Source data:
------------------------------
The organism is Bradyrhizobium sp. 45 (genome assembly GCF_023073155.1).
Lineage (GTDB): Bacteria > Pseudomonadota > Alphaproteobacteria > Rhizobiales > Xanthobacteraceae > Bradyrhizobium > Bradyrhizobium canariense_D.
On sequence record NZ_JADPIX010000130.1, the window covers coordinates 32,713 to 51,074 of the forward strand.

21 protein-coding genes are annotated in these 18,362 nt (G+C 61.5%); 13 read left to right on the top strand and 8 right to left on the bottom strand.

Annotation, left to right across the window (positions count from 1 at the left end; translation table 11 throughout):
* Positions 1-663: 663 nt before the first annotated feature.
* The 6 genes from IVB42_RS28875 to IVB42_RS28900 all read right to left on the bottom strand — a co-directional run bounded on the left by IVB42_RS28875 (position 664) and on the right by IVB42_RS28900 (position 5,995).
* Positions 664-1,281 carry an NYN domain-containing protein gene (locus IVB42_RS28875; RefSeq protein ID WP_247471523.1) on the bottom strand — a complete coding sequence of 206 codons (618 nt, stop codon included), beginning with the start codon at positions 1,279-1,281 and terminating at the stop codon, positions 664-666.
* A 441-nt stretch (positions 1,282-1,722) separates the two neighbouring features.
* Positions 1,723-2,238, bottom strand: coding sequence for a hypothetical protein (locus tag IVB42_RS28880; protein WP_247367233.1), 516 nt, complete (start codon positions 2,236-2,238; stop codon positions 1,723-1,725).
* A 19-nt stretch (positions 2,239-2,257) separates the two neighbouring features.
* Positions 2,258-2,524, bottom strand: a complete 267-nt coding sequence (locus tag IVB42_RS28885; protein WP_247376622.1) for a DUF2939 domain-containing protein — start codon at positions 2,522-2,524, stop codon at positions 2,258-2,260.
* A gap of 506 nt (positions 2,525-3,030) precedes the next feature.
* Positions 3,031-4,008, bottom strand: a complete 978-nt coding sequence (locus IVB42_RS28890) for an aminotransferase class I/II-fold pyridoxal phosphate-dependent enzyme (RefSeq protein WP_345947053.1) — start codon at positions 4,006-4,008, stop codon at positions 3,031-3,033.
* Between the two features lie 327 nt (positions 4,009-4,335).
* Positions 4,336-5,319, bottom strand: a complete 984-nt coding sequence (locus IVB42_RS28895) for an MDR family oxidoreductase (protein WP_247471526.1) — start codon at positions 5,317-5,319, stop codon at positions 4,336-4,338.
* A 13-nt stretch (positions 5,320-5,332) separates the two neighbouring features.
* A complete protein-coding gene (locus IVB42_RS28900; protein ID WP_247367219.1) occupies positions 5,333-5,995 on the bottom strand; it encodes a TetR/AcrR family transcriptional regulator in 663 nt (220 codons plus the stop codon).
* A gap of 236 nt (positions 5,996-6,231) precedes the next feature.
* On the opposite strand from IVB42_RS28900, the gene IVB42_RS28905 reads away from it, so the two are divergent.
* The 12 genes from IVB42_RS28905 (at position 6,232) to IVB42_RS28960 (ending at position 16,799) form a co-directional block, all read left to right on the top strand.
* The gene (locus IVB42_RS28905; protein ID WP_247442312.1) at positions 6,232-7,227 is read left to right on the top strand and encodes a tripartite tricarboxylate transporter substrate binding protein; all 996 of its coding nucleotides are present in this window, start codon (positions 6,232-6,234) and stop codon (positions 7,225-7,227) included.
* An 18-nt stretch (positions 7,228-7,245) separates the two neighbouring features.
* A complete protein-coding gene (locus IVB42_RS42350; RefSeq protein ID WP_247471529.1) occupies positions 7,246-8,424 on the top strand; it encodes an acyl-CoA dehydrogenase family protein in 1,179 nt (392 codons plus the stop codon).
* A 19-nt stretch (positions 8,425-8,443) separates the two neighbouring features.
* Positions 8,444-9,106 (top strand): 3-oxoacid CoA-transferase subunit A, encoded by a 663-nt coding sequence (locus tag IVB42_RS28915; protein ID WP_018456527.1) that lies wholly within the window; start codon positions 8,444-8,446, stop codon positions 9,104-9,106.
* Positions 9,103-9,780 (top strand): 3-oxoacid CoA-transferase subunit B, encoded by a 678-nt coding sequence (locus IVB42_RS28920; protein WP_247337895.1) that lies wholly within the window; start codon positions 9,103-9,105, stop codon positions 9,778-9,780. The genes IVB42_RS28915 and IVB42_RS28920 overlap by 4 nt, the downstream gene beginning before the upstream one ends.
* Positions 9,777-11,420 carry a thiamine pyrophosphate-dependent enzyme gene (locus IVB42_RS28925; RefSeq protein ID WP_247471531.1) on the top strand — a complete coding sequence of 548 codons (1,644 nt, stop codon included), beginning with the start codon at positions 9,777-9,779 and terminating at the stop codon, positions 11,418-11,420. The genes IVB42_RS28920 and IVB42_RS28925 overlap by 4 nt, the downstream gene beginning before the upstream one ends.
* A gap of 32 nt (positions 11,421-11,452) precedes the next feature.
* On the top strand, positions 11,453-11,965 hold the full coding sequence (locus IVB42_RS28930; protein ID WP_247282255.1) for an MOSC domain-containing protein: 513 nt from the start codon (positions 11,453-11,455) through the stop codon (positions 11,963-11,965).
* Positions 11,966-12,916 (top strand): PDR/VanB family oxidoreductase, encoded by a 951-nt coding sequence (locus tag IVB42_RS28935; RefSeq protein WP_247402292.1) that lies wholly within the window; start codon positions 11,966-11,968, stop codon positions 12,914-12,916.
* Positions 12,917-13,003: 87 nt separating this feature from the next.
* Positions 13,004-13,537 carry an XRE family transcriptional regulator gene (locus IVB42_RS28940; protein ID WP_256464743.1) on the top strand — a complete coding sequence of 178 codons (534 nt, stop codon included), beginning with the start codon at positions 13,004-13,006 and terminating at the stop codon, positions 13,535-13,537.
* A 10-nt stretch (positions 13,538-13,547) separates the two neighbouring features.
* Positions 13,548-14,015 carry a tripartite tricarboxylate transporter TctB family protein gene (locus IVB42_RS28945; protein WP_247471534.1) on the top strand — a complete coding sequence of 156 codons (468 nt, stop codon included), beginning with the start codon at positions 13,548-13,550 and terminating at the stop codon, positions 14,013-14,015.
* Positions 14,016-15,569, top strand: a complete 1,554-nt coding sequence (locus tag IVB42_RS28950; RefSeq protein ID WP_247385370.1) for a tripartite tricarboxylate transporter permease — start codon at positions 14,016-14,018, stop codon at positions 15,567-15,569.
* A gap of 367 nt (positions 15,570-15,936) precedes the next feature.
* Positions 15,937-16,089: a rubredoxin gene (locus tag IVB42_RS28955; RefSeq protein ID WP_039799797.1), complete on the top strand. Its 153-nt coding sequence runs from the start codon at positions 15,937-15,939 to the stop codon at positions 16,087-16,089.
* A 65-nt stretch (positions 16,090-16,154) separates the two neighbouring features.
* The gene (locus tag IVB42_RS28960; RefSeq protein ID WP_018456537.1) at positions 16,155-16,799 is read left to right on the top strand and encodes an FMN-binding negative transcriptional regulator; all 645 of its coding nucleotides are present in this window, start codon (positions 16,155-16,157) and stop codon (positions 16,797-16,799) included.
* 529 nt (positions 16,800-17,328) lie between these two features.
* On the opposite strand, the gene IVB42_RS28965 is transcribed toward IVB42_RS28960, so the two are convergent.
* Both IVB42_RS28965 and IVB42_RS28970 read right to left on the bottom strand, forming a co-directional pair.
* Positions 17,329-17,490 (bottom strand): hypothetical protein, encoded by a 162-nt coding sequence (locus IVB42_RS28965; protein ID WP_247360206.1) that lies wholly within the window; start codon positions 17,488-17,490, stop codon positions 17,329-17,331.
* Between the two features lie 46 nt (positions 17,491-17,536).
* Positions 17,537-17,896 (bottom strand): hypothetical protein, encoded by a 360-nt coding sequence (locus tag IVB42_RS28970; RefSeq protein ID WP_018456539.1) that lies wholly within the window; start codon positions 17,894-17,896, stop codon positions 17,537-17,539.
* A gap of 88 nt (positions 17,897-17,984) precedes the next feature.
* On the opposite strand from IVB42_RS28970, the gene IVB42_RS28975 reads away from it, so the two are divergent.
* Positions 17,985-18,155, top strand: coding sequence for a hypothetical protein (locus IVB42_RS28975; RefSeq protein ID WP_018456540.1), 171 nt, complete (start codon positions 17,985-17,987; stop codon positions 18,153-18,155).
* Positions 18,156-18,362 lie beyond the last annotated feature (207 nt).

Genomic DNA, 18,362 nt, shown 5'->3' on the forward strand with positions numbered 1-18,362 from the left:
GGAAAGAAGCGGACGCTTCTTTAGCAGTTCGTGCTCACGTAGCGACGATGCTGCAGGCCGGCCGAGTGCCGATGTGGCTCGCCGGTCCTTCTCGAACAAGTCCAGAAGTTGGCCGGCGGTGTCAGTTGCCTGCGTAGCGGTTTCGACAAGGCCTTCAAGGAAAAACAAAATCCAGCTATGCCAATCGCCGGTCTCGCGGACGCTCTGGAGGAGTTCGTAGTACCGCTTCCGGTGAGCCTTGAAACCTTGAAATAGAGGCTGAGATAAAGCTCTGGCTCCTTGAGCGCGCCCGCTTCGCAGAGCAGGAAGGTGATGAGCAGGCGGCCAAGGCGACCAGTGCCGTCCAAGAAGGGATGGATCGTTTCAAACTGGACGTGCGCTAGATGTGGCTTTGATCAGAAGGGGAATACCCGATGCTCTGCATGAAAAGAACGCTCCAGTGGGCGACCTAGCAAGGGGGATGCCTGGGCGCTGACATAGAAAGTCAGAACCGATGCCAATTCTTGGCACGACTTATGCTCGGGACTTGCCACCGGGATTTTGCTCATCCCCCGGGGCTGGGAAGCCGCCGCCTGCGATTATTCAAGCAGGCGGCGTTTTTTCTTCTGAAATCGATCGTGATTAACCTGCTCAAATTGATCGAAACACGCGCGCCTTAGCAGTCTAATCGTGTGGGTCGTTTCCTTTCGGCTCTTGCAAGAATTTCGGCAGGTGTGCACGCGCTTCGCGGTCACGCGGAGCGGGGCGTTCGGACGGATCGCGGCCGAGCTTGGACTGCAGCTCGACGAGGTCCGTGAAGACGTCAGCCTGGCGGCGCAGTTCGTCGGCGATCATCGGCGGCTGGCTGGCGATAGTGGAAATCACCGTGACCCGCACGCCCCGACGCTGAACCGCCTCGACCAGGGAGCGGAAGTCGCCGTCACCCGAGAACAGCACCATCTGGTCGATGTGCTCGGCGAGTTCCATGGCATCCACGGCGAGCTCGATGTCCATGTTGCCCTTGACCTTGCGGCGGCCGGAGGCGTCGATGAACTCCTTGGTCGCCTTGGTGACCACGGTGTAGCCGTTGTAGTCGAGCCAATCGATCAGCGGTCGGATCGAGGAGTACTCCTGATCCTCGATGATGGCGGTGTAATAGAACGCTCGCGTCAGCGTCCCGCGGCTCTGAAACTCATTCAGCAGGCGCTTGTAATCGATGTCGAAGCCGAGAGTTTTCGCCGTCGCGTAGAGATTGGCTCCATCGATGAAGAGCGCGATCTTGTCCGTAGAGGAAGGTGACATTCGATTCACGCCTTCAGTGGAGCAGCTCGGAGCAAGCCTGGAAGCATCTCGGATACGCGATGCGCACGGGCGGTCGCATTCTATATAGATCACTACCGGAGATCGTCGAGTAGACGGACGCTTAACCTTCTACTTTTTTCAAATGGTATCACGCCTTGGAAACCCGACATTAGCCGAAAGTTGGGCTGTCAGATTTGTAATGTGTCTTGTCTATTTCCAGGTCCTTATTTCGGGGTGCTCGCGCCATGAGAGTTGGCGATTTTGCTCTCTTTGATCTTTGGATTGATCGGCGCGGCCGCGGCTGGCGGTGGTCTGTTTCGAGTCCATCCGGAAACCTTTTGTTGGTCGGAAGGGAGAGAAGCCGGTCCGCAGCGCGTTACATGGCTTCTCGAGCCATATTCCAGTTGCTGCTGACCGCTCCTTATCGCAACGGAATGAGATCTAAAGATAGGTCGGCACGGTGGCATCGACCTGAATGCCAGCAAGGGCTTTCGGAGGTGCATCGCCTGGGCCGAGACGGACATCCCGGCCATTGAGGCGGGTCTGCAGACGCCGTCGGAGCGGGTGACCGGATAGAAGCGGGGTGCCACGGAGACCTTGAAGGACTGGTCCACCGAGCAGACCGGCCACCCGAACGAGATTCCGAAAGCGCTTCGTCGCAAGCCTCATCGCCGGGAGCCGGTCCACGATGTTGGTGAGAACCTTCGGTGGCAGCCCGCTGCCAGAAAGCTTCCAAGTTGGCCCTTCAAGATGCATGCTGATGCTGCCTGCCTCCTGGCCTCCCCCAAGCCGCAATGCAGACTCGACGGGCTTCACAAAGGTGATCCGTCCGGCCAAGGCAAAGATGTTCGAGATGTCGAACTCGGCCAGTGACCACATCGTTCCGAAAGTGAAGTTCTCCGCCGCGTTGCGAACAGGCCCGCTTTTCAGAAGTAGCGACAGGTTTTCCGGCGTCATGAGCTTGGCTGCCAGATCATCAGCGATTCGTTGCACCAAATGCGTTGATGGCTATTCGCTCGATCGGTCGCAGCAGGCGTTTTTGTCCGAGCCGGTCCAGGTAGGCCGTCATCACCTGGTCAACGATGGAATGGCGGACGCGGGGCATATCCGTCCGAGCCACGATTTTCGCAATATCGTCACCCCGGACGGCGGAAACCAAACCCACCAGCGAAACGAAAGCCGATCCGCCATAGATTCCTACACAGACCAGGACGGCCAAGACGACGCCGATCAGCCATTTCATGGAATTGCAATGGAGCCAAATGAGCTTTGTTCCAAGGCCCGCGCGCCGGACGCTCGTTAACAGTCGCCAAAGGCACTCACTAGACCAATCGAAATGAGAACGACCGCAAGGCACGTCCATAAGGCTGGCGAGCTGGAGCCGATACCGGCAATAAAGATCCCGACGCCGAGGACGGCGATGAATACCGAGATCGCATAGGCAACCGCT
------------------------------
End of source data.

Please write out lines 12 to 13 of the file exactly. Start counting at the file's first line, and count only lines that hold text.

* Positions 2,258-2,524, bottom strand: a complete 267-nt coding sequence (locus tag IVB42_RS28885; protein WP_247376622.1) for a DUF2939 domain-containing protein — start codon at positions 2,522-2,524, stop codon at positions 2,258-2,260.
* A gap of 506 nt (positions 2,525-3,030) precedes the next feature.